Here is an interesting web site that allows you to look at the world through an interactive tool that increases or decreases the physical size of a country depending on the topic chosen. There are 5 main headings – People, Planet, Business, Politics and Living. There are 106 topics of comparision under these main headings. Click on a topic and watch the countries grow or shrink depending on how that topic impacts on that country i.e click on ‘population’ and watch India and China grow and Australia shrink. Run your cursor over the countries to get limited data like country name and percentages. The site also offers the same format for the US and Japan. A link to this site can also be found on the ‘Curriculum’ page under ‘Geography’.
Some of you may be familiar with TED Talks “Ideas Worth Spreading”. A great site that provides short talks on a huge range of topics. The quality of speakers and talks that can be found on TED Talk is excellent. So now TED have created TED Education. A site that brings together outstanding lessons by educators all over the world and employs professional animators to then animate those lessons to produce a quality videos (no longer than 10 minutes) for you to use free in your classroom. This in itself is good but there are a number of other functions the site offers. You can customise (flip) the videos provided on the site to suit your class and track your students success/use of the video(s). The videos are accompanied by lessons which are not designed to replace good teaching but are there to supplement a teachers lesson. These lessons contain quiz questions, open ended questions and resources to dig deeper into the topic. This site has only just got up and running, at the time I posted this the video below had only been on You Tube for 15 hours. This means there are currently not a huge number of videos available just yet (62 at the time of this post). I wouldn’t be put off by this however as I would be guessing this will increase rapidly over the next 12 months.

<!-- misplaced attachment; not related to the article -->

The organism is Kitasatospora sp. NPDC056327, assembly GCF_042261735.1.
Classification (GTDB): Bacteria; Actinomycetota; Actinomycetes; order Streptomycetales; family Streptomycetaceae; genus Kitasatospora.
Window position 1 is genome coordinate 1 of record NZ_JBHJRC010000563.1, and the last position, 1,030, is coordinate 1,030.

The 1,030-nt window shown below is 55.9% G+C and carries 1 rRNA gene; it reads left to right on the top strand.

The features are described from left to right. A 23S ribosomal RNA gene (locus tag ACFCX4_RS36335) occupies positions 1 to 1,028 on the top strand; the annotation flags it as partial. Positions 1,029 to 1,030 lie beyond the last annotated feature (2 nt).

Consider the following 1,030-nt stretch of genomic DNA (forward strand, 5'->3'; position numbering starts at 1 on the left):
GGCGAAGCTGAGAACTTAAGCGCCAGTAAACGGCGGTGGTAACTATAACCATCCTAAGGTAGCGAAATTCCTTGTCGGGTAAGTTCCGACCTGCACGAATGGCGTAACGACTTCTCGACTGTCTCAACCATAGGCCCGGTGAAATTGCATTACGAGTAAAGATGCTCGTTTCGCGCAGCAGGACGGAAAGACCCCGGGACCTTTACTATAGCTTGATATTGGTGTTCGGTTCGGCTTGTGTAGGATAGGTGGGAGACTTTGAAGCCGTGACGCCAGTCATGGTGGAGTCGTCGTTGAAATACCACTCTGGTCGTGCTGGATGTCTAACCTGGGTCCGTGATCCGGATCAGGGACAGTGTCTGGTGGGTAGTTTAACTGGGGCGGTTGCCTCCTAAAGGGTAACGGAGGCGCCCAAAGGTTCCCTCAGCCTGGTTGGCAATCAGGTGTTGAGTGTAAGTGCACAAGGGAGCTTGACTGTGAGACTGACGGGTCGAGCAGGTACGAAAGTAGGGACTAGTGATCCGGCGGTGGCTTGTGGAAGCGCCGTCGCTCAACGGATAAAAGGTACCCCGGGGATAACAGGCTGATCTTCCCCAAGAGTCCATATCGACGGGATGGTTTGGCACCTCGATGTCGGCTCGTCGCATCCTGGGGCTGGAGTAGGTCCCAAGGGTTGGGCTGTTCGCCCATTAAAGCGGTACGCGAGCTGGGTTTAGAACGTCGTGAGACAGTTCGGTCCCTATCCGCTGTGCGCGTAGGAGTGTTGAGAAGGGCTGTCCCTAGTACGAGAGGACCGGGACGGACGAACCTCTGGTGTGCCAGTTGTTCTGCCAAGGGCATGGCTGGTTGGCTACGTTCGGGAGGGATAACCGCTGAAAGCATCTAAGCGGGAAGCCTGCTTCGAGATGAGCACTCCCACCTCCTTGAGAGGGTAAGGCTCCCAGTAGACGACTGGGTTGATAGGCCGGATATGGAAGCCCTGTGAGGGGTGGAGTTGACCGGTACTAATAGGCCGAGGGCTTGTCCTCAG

From the brief look I have had of the site it certainly seems to be more suited to secondary students.
Below I have embeded a couple of videos from Ted Ed including the TED Ed Website Tour plus one from Adam Savage (Mythbusters) who walks through two spectacular examples of profound scientific discoveries that came from simple, creative methods.
Click here to visit TED Ed Lessons Worth Sharing – put this site in your favourites!
Click here to visit TED Talks Ideas Worth Sharing – put this site in your favourites!
Please note the following changes to our structure in terms of who is working with who and on what.
This term sees the following:
R-6 staff working on AC maths
Tanya, Allan and Ed working on 7-10 AC maths
All other secondary staff working on the TfEL process. Same staff as term 1 with the addition of Justin and Nick.
Next Wednesday was to be our first TfEL & Australian Curriculum meeting of term two. This was poor planning on my part as secondary staff have parent teacher interviews through this week. This means for those staff involved in parent teacher interviews there will be no TfEL or AC meeting. If secondary staff do not have any (or many) interviews then it would be great if they were able to continue working on TfEL or the AC if possible – staff can make this decision on an individual basis.